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The endless focus on growth in Australia’s population and the economy fly in the face of ecological realities

What would, what does, a sustainable future look like? It’s a matter of perspective, since there are many interpretations and perceptions, heavily influenced by a person’s worldview and acceptance of some basic ecological and sociological parameters.  Sustainable Population Australia comes to the subject from the viewpoint that the Earth has a carrying capacity with ecological limits, the breaching of which becomes ever greater as human population grows and consumption grows with it. Here are three contributions to deepening our understanding.

First up, Stephen Williams contributes to our understanding of what these limits are and what factors need to be considered if sustainability is to be realised in the foreseeable future.

Features of a sustainable society
Stephen Williams (1), Pearls and Irritations, 14 October 2022  [sustainability]
A sustainable society would have the following 12 features. It is ‘better, not bigger’ and should receive a high score on the Sustainable Development Index and Genuine Progress Indicator.

Here are the first four of the twelve:

  1. (For a country to be sustainable) Its physical economic throughput remains less than its biocapacity
  2. Low level of inequality and poverty (a fair society)
  3. High level of democracy
  4. Low level of corruption; respect for rule of law

Second, if we need a good reason to shift in the direction of sustainability, then the latest of many reports from the World Wide Fund for Nature has released yet one more.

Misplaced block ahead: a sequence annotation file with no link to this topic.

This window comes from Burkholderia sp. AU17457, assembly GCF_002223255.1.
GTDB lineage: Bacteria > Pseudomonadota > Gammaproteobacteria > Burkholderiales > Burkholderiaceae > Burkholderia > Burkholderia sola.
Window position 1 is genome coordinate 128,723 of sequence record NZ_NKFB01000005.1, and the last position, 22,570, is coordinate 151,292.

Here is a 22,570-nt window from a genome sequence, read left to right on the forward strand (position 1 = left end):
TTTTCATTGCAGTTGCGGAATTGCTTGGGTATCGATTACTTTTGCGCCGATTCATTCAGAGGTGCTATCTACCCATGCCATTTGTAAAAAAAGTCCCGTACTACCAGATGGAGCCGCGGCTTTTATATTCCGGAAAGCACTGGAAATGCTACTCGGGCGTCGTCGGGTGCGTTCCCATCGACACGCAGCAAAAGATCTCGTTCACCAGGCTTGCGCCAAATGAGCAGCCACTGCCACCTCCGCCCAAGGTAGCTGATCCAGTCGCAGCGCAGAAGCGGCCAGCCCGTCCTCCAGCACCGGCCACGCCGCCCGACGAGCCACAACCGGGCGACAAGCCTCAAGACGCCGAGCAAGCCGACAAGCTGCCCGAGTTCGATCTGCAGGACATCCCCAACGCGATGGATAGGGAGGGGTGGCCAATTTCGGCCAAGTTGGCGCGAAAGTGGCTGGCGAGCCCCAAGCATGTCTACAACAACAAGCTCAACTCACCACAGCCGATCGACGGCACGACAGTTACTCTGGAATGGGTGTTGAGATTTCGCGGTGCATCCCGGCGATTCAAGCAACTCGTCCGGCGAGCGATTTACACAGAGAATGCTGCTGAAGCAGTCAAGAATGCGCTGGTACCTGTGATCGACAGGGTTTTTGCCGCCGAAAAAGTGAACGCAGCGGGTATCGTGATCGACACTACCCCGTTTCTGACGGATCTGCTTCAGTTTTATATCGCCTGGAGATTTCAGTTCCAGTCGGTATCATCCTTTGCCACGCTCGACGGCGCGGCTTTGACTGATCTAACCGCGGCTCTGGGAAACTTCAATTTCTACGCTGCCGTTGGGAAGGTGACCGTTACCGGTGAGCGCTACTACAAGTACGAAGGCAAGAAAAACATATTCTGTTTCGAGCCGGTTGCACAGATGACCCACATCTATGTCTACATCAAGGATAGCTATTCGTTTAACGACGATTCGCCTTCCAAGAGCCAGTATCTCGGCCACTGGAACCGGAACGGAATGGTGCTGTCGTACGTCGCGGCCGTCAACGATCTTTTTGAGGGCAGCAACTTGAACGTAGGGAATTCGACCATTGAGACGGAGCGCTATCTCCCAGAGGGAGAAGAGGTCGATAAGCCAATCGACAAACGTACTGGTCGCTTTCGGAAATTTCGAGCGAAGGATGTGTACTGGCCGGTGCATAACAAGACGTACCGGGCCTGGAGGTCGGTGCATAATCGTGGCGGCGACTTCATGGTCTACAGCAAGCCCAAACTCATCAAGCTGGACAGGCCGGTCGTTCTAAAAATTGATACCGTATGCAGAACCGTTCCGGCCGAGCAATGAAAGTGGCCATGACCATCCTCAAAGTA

WWF Living Planet Index shows wild animal populations decline almost 70%
ABC, 13 October 2022.  [biodiversity]
Wild populations of a number of animals have plummeted nearly 70 per cent in the last 50 years according to a new study highlighting “devastating” losses by the World Wildlife Fund. The WWF Living Planet Index showed accelerating falls across the globe from 32,000 populations of more than 5,000 species of mammals, birds, amphibians, reptiles and fish.  PICTURE: Australia has seen mass losses of flying foxes as a result of climate events.  (ABC Far North: Brendan Mounter)

And thirdly, in just three paragraphs, Peter Green asks and answers some pressing questions as he articulates what many of us think but don’t commit to words or openly express.

End this lust for population growth
SMH, October 11, 2022  

All I hear from politicians and their corporate masters is how wonderful growth is, including rampant population growth (“Not NIMBYs, ‘we just want people to have a voice on development’“, October 10). This has been reinforced with the lust for population growth, as pervaded the recent jobs summit. But is the country growing in area? No. Are there more fish in the surrounding sea? No. Is there more arable land? No; Australia is only about 5 or 6 per cent arable, the best of which is being progressively covered by urban sprawl, and lost by erosion and chemical degradation.

Are more children being raised in high-rise boxes? Yes. Are commutes and queues lengthening? Yes. Are playing fields and parks more congested, contested and degraded? Yes. Is our record on mammalian extinctions appalling? Yes. Is our land clearing out of control? Yes. Do we have about the world’s worst record of greenhouse gas emissions? Yes.

Who benefits by GDP? The richest few per cent. Who is going backwards on a per capita basis economic metric and in quality of life? Most Australians. Why are we so besotted with the oxymoronic sustainable growth? Simply put, endless growth is a cancer. It is the problem, not the solution.

Peter Green, Faulconbridge

(1) NOTE: Stephen Williams is the co-editor of Sustainability and the New Economics (Springer, 2022) and is a former newspaper journalist and lawyer. He is currently writing a book on population in Australia.